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Migration in the Central Mediterranean. Jean Monnet Occasional Papers 02/2013

Pace, Roderick (2013) Migration in the Central Mediterranean. Jean Monnet Occasional Papers 02/2013. [Policy Paper]

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    In the last decade irregular immigration has emerged as a “security” challenge (in the language of International Relations military “threat”) in the Mediterranean region particularly in the central, sub-region1. The designation of this issue as a “security challenge” or “threat” is itself controversial and will be discussed further down. This paper focuses on the situation in the central Mediterranean involving mainly four countries namely Italy, Libya, Malta and Tunisia all of which have long standing historic links and bilateral relations and participate in the so called “5+5” Dialogue in the Western Mediterranean. Two of these Central Mediterranean countries (Italy, Malta) are EU member states and Tunisia has a long standing relationship with the EU [Association Agreement, Barcelona Process (EMP), Neighbourhood Policy (ENP), Union for the Mediterranean (UfM)] while Libya so far has no formal relations at all with the EU. This paper analyses some of the aspects of migration in the central Mediterranean focusing on the link between the domestic and international politics of the issue in Italy and Malta and contrasting the different approaches taken. For example, although Italy and Malta both resort to self-help and both try to involve the EU in helping them tackle the problem, they do this in a markedly different way: Italy uses the EU as a supplement to its independent and bilateral efforts while Malta looks to the EU as the major solution to the problem. Lacking the power and influence to deal with the issue, Malta tends to see the problem as primarily a multilateral issue or one that can only be tackled in concert with stronger powers in the region preferably within an EU context. On the other hand, Italy has been keen in involving the EU but decided to go it alone when this option turned out to be a dead end. In this paper I also try to show the extent (or limitations) to which multilateral initiatives such as the “5+5” and Euro operation really play a decisive role in incentivizing or facilitating inter-state cooperation or joint solutions. This paper also refers to the EU acquis, the notion of solidarity (norms) and the extent to which it is implemented as well as a number of connected issues. The subjects of this paper, the Mediterranean Boat People, have been referred to by various names in the literature, all of which may be more or less deficient in actually defining them all. They have been referred to as “illegal” or “irregular” immigrants, “refugees” in search of international protection, “migrants at sea” and “boat people”. The use of “boat people” dispenses with the need of having to define the various categories of migrants involved and is thus preferred in this paper.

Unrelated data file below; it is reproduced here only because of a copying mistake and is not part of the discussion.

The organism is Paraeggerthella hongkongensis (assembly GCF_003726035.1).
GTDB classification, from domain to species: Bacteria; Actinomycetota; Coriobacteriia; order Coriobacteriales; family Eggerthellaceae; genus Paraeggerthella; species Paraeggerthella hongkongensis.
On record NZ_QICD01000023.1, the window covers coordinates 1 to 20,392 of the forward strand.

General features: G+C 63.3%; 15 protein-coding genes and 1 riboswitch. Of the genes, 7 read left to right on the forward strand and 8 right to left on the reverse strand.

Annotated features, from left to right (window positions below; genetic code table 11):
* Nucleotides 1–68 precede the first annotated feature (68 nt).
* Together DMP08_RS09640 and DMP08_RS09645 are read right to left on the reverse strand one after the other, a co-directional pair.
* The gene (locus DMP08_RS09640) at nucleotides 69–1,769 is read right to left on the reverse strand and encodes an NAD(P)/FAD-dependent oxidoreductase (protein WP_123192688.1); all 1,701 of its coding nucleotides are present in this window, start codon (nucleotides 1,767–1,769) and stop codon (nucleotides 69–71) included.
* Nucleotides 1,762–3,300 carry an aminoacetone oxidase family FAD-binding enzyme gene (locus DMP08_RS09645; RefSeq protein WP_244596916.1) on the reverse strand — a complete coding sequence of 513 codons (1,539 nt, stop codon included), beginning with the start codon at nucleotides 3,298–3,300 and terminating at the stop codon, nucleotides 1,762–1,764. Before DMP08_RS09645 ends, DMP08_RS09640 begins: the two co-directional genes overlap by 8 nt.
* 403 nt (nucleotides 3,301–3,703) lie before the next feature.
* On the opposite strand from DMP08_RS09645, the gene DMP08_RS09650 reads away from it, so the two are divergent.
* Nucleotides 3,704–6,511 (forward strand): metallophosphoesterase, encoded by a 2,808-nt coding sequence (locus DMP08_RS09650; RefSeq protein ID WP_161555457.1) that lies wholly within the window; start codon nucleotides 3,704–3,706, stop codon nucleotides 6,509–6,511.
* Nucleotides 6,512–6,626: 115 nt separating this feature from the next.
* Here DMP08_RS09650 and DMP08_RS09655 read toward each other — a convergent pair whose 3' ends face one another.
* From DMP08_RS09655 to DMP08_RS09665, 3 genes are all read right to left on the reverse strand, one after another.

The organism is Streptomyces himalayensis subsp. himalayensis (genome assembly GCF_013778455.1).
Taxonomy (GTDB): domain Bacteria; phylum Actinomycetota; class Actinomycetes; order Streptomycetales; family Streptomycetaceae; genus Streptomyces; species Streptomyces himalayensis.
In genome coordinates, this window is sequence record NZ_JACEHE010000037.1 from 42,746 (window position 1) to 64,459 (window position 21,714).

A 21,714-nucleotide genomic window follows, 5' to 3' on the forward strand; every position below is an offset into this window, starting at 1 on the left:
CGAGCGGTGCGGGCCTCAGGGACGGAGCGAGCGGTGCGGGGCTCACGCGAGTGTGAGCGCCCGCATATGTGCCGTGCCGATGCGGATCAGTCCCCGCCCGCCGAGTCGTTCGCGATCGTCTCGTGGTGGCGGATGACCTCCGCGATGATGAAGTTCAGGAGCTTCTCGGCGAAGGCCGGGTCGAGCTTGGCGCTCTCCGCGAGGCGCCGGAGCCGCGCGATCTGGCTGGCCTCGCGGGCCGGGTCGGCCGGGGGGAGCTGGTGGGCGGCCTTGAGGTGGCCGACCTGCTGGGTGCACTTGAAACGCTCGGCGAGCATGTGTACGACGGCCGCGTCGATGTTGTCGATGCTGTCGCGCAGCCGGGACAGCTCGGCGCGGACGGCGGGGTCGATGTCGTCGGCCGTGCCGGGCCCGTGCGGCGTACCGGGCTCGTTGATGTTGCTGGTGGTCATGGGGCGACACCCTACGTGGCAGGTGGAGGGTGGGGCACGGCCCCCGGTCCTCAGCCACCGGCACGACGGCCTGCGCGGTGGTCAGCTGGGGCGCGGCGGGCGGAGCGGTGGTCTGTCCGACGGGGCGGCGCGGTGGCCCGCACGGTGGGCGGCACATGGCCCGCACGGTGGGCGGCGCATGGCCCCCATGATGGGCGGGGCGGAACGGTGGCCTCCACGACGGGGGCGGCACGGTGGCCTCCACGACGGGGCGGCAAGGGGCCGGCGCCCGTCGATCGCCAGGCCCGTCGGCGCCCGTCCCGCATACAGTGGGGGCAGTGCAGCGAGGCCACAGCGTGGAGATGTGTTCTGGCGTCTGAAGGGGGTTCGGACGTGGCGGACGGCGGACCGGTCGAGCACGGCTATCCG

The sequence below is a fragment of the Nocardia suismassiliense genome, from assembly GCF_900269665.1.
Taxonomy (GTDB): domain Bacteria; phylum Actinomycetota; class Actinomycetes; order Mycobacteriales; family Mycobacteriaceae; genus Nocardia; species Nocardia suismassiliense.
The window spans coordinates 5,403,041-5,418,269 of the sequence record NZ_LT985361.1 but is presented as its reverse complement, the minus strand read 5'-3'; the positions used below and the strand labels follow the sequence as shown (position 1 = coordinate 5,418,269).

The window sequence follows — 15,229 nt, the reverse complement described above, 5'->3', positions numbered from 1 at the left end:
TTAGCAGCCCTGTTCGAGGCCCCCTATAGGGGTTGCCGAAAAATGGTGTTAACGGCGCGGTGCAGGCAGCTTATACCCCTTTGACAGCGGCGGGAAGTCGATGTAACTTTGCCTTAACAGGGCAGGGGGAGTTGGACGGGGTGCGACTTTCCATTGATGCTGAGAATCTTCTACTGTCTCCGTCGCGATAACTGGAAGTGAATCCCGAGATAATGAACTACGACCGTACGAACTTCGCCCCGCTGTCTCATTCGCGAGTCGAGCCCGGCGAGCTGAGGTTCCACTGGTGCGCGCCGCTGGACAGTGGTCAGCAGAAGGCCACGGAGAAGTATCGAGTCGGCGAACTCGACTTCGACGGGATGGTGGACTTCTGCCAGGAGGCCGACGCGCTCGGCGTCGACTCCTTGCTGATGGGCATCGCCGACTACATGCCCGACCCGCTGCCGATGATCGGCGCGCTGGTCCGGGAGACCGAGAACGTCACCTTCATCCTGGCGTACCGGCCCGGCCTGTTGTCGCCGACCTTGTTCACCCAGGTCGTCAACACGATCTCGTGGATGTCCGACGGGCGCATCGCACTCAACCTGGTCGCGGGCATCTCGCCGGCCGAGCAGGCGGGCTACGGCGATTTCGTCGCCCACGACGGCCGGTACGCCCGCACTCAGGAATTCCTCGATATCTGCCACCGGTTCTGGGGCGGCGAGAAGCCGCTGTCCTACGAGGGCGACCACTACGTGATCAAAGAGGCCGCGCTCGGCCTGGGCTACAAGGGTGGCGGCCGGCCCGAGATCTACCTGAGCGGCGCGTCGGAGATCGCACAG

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    Item Type: Policy Paper
    Uncontrolled Keywords: Libya, Tunisia.
    Subjects for non-EU documents: Countries > Italy
    Countries > Malta
    EU policies and themes > Policies & related activities > Third Pillar/JHA/PJCC/AFSJ > immigration policy
    Subjects for EU documents: UNSPECIFIED
    EU Series and Periodicals: UNSPECIFIED
    EU Annual Reports: UNSPECIFIED
    Series: Series > University of Malta, Institute for European Studies > Occasional Papers
    Depositing User: Phil Wilkin
    Official EU Document: No
    Language: English
    Date Deposited: 18 Nov 2014 11:25
    Number of Pages: 23
    Last Modified: 18 Nov 2014 12:16

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